If you were given $483 to spend wisely, what would you use it for?Four hundred and eighty-three dollars may not seem like a substantial amount of money to many people, but to a college student, it can be an ample amount of change. Think of all the things the average college student could buy with that money: It could buy food for almost an entire year in TCU’s dining plan, compensate a car payment, be invested in a savings account or help with TCU’s pricey tuition.
Or you could invest it in health insurance at TCU.
The Health Center provides many services to students such as immunizations, allergy injections, laboratory tests, medications, sexually transmitted disease treatments and x-rays, but it still may not give you your money’s worth.
What you can’t buy with the $483 is health awareness at the Brown-Lupton Health Center.
TCU’s Health Center refuses to disclose statistical information on STDs on campus.
Money doesn’t talk in this case.
The problem here exists simply out of the Health Center’s refusal to disclose statistical information on STDs: If students are not aware of what STDs they face at TCU, how can the Health Center expect students to be informed and practice health awareness?
Marilyn Hallam, assistant to the director of health services, said she sees absolutely no problem with withholding the information on STDs from the student body.
Hallam’s reason is simple: confidentiality.
Although the Health Center will not disclose statistics to students, the center is required to report to the state.
“There are no statistics that are directly available to students,” Hallam said. “We are required by law to report to the state’s public health department, so if a student wants to find that information, they can contact them.”
Hallam also said the Health Center does not maintain the information needed to distribute statistics.
“We keep the numbers on how many students were tested for STDs, but it’s not available to students,” Hallam said.
Greg Bateson, health education coordinator at the University of Texas in Arlington, said – just like TCU – UTA does not release statistics to the student body.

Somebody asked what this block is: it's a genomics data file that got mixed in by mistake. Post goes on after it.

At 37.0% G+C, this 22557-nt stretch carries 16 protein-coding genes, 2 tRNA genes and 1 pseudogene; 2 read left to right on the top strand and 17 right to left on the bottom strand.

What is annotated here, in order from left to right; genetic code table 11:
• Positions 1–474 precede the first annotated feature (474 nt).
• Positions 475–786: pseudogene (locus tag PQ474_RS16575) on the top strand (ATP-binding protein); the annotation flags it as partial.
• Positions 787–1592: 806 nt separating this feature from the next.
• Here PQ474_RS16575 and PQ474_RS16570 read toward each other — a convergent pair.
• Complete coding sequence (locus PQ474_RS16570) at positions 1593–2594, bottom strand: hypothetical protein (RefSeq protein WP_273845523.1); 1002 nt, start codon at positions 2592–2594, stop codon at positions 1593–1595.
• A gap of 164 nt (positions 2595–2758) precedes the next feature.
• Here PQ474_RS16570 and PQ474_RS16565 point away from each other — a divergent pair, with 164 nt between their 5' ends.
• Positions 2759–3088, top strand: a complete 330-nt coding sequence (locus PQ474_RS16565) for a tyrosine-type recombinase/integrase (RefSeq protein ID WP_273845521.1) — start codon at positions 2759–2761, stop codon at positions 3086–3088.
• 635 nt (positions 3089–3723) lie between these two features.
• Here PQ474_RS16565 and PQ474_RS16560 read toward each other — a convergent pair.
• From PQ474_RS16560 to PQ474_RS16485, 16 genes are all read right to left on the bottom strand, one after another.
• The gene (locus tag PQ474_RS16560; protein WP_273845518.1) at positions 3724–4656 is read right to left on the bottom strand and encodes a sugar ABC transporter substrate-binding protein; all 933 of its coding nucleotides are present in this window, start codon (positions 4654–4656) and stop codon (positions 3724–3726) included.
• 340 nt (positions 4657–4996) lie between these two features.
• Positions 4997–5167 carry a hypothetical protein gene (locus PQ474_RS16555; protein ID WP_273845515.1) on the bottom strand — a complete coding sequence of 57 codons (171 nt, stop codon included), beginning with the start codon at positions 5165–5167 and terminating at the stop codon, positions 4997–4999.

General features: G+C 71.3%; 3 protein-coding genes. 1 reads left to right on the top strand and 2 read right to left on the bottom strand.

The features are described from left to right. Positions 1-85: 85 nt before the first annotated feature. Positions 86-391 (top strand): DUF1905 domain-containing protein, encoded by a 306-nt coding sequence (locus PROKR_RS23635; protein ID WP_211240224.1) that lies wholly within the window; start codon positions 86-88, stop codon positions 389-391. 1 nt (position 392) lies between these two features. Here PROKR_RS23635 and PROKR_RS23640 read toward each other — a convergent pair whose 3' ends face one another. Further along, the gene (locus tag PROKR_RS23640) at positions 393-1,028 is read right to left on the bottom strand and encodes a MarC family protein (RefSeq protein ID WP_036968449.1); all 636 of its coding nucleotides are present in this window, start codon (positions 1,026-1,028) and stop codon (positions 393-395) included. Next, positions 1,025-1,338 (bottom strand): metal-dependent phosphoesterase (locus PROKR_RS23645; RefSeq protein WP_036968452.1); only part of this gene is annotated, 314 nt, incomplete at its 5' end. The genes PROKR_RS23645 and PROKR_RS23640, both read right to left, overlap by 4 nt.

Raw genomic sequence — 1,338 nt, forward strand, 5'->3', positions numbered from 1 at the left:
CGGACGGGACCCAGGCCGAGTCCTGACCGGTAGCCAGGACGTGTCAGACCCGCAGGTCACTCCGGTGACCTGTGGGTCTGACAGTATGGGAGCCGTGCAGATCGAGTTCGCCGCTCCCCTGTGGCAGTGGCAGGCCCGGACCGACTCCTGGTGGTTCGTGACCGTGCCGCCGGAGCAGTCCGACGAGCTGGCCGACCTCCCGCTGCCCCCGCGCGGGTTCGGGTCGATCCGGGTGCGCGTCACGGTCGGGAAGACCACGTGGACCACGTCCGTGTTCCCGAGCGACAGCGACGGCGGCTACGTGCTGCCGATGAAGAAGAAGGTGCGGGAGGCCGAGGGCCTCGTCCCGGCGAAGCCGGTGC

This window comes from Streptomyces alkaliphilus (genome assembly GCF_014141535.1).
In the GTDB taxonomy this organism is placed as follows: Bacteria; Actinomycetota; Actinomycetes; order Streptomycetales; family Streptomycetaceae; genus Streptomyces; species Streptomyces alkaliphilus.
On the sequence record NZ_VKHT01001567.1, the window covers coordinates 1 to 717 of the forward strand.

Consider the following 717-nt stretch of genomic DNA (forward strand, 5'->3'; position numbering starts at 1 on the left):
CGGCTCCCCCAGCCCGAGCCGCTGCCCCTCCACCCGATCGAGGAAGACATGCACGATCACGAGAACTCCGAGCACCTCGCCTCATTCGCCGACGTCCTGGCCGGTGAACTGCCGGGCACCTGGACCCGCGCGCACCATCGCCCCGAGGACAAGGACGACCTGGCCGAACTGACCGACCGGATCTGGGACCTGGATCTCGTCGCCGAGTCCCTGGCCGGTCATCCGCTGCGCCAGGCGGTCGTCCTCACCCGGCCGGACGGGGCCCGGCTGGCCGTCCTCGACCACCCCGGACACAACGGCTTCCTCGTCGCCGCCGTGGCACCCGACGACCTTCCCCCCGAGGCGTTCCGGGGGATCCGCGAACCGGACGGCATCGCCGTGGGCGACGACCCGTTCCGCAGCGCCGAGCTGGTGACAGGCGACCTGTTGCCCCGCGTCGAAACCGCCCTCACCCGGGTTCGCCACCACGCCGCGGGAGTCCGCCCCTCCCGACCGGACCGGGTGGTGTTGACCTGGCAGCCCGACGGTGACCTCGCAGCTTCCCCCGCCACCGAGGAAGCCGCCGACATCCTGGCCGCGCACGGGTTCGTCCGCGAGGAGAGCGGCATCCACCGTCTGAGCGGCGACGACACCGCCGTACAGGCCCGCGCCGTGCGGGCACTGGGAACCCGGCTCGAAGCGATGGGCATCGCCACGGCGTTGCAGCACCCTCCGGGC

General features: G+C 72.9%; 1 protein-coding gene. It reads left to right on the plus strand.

“We don’t do reporting either because of HIPAA regulations,” Bateson said.
Bateson said STDs are not the only kind of data that are kept confidential.
“We typically don’t give out any statistics, not even on how many students caught ‘pink eye’ last year,” Bateson said.
Bateson said students can contact the American College Health Association for data.
The ACHA is an institution that offers services to members of the association to promote the health of college campus nationwide.
TCU’s affiliation with the ACHA is like that of most universities.
Hallam said many institutions and colleges become members of ACHA to participate in programs, use resources and, in some cases, nurses and practitioners become accredited through ACHA.
According to the ACHA Web site, universities participated in a national college health assessment. The ACHA national health assessment is a national research program that collects data about students’ health – including sexual health.
Although the study is confidential, statistics are available to the public.
A total of 50 colleges participated in the study last fall, more than doubling the participation rate from fall 2000. The assessment’s survey questions concentrate on more than STD data, but questions geared toward sexual health are incorporated into the questionnaire.
Why do institutions participate in such studies but not release the information to those who pay for health care at those very institutions?
According to the Health Center Web site, “The philosophy of the Brown-Lupton Health Center is to promote, protect, maintain and restore the student’s physical and mental health.” All services are confidential.
I cannot foresee the benefits of withholding statistics on STDs from the student body.
How is withholding statistical information violating anyone’s privacy?
If the Health Center wishes to maintain its philosophy, wouldn’t that include the promotion of accessible information on what TCU’s student body faces?
Students need a clear yet objective amount of data so they become informed about what STDs are prevalent in their environment.
If students knew what kind of STDs and how many students were affected by STDs, then we could do something about it.
The obvious solution would be to promote safe sex. But regardless of how much the Health Center says to the student body about the practice of safe sex, people still need to know how to not only prevent STDs, but how to deal with the situation.
Without that knowledge, how can students educate and protect themselves?
Patricia Fabiano, a participant in the ACHA assessment from Western Washington University, said in a testimonial on the ACHA Web site she has found the data vital in analyzing the student body.
“Each year, I do a presentation to the parents of new students, and I show the parents the data that shows the students use them as a source of health information, and more so, believe them as a source of that information. They are always encouraged by this data …” Fabiano said in her testimonial.
Roxanna Latifi is a senior news-editorial journalism major from Fort Worth.